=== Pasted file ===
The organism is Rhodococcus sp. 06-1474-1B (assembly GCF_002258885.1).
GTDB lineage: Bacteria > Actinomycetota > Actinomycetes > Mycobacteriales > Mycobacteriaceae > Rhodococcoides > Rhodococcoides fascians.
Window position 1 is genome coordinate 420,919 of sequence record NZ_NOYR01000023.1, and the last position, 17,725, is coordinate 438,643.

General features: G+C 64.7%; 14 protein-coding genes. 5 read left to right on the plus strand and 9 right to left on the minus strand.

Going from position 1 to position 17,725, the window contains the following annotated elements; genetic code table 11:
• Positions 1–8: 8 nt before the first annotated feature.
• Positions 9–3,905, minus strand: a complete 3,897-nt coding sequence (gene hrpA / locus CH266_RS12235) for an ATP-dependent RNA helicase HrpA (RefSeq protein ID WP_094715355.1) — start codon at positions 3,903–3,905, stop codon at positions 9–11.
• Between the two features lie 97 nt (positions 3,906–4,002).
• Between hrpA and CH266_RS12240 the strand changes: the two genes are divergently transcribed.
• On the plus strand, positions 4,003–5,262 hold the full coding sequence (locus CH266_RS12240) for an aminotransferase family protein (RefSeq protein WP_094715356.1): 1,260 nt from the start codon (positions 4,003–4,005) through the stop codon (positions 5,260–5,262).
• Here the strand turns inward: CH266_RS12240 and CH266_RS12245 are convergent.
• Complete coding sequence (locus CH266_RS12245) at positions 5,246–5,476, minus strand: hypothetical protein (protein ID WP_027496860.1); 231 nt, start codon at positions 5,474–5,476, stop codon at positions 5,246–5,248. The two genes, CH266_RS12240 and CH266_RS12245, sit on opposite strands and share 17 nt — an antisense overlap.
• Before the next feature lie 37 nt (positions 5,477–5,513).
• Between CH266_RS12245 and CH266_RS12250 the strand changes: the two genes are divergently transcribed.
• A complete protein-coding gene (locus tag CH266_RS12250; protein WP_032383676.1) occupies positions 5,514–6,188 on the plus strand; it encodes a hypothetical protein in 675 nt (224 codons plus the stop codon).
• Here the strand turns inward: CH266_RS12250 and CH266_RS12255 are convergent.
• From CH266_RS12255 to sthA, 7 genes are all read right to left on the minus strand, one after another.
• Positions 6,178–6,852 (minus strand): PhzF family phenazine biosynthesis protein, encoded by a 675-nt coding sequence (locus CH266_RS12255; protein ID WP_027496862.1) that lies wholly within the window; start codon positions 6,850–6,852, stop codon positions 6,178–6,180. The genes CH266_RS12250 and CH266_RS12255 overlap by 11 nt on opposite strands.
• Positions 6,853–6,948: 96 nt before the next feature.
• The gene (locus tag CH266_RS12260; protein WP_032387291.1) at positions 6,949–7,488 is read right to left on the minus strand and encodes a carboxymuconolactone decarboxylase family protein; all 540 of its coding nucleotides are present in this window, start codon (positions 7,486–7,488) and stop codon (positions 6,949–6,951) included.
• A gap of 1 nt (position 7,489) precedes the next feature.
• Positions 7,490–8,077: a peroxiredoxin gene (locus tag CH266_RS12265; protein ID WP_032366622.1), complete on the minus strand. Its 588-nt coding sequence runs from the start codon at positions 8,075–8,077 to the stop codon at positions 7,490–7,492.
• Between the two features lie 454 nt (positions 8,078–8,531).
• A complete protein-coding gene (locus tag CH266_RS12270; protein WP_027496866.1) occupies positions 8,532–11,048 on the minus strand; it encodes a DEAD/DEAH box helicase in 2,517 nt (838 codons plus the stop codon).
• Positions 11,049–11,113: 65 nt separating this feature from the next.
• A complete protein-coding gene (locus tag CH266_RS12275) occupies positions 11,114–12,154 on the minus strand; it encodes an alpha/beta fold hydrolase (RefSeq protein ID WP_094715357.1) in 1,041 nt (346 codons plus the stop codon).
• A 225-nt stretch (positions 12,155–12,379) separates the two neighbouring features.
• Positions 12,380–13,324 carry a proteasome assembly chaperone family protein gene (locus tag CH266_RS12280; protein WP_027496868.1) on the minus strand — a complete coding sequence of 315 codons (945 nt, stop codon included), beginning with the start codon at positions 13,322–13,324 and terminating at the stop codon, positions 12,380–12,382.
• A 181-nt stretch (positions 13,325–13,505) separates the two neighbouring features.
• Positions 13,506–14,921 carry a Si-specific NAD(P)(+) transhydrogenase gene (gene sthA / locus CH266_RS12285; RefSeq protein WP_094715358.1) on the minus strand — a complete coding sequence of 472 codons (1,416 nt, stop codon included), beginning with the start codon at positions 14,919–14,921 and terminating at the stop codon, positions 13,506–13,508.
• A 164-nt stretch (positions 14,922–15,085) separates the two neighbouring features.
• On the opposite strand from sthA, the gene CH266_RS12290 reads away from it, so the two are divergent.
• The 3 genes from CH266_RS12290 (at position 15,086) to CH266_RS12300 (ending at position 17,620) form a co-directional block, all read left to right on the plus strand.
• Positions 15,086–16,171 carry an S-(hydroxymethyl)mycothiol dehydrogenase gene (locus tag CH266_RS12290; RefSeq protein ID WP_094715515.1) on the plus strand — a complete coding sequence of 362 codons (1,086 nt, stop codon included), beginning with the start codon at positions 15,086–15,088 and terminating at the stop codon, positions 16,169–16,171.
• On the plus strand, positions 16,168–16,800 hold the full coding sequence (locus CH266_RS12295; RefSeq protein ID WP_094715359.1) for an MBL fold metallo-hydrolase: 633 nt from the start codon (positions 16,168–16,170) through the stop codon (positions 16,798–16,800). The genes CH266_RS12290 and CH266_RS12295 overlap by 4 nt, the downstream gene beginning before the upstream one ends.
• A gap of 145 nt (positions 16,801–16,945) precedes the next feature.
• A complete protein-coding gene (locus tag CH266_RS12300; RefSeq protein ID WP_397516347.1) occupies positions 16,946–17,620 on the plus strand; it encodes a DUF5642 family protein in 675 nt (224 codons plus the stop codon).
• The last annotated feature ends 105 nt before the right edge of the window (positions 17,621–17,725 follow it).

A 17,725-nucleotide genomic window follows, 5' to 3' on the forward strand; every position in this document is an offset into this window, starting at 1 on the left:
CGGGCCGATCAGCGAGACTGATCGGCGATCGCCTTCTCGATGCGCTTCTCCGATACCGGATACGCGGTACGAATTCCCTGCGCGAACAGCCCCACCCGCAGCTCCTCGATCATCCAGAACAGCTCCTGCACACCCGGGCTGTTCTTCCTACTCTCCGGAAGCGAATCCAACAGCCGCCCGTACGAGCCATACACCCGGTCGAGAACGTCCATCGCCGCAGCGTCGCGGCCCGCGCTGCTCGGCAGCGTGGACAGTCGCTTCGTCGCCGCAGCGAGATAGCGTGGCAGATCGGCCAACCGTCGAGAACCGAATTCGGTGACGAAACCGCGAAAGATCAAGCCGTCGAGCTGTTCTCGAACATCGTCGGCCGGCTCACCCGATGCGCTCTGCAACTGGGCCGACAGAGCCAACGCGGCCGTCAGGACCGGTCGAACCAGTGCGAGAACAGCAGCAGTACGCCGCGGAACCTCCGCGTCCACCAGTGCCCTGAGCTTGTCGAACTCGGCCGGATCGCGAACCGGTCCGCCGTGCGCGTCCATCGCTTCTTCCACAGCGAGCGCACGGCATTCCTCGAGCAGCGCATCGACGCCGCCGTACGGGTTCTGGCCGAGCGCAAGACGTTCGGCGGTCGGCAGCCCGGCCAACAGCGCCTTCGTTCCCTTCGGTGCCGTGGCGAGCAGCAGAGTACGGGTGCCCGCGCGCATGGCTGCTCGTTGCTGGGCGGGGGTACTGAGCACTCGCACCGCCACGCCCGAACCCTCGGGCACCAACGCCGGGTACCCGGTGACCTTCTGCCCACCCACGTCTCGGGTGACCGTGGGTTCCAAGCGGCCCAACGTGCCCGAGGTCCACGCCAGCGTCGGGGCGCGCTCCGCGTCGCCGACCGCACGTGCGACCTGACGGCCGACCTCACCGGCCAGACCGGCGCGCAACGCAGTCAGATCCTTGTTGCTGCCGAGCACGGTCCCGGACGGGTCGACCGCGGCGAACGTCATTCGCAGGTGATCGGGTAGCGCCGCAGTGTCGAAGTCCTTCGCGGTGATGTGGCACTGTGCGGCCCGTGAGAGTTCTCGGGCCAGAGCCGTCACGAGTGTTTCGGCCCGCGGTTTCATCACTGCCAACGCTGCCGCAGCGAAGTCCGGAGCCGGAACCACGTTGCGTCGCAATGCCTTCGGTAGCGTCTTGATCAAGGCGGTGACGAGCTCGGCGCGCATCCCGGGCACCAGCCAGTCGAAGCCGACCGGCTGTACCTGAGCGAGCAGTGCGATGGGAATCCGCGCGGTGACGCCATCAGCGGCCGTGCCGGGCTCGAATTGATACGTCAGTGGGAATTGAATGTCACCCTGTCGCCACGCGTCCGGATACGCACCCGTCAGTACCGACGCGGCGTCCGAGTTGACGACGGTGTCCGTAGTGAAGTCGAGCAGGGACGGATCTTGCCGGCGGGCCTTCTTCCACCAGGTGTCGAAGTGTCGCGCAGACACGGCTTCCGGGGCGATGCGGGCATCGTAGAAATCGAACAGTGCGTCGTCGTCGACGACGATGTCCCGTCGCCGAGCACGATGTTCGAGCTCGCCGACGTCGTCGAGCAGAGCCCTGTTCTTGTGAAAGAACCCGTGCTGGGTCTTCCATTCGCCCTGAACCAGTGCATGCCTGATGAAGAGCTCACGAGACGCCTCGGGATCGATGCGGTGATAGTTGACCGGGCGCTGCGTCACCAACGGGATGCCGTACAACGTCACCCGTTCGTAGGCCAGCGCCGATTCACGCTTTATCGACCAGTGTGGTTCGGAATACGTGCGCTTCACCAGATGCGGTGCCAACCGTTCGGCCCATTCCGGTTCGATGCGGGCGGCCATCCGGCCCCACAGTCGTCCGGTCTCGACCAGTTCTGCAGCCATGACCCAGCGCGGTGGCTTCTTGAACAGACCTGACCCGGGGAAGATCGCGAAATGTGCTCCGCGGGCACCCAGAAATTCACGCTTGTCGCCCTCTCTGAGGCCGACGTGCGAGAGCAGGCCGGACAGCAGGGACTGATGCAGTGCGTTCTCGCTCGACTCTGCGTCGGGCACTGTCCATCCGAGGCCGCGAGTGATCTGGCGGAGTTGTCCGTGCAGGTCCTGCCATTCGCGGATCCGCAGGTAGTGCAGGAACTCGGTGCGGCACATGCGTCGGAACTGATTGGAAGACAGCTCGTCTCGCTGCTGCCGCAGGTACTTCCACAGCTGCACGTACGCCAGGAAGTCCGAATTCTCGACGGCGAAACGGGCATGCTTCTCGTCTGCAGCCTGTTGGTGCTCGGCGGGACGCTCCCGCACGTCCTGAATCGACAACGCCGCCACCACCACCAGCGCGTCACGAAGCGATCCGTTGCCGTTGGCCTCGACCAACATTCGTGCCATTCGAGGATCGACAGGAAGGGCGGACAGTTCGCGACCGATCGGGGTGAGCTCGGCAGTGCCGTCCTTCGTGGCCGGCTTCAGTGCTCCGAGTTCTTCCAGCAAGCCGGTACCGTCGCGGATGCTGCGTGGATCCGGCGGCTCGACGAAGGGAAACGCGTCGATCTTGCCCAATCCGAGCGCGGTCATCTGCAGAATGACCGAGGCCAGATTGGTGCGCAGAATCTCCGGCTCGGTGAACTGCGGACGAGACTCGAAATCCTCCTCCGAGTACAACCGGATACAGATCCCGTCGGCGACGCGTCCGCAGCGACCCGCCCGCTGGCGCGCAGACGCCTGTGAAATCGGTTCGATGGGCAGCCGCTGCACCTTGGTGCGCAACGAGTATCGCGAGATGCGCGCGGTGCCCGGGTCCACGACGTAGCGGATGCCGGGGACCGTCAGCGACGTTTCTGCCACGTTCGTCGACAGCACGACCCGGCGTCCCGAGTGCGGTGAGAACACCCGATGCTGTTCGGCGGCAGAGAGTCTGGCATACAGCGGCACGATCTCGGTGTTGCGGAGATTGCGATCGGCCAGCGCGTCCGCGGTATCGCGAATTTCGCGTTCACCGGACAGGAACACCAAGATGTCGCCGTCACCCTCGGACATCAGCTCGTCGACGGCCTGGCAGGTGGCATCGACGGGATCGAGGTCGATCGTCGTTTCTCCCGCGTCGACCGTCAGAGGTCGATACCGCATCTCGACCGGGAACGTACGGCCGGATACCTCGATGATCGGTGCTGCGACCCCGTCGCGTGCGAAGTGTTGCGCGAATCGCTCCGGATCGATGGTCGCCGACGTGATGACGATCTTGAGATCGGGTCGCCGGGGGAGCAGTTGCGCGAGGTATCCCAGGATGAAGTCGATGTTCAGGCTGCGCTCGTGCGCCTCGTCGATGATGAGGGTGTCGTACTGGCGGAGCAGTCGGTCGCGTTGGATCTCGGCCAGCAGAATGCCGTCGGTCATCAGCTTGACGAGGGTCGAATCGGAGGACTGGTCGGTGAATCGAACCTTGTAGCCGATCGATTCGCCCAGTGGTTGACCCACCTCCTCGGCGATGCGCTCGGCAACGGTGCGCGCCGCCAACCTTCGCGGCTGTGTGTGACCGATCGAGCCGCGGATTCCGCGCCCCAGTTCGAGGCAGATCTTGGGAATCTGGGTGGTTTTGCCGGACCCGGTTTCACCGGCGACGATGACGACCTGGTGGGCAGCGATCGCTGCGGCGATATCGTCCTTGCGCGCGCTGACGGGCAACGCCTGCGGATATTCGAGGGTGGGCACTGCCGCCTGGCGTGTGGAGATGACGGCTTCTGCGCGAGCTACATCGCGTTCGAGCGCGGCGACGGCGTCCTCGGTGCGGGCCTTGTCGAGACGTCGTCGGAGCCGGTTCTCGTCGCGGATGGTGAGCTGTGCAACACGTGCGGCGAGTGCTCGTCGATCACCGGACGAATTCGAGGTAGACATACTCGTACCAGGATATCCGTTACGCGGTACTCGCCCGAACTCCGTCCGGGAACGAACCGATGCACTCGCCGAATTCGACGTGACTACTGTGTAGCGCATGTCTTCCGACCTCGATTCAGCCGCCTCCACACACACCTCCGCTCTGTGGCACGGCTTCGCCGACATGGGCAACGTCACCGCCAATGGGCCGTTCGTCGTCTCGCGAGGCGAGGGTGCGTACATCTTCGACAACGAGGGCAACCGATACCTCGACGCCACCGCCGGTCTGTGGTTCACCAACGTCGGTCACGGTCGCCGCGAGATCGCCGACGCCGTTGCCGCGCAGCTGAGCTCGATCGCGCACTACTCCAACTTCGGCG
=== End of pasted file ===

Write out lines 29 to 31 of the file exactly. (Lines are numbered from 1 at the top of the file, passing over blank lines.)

• A 181-nt stretch (positions 13,325–13,505) separates the two neighbouring features.
• Positions 13,506–14,921 carry a Si-specific NAD(P)(+) transhydrogenase gene (gene sthA / locus CH266_RS12285; RefSeq protein WP_094715358.1) on the minus strand — a complete coding sequence of 472 codons (1,416 nt, stop codon included), beginning with the start codon at positions 14,919–14,921 and terminating at the stop codon, positions 13,506–13,508.
• A 164-nt stretch (positions 14,922–15,085) separates the two neighbouring features.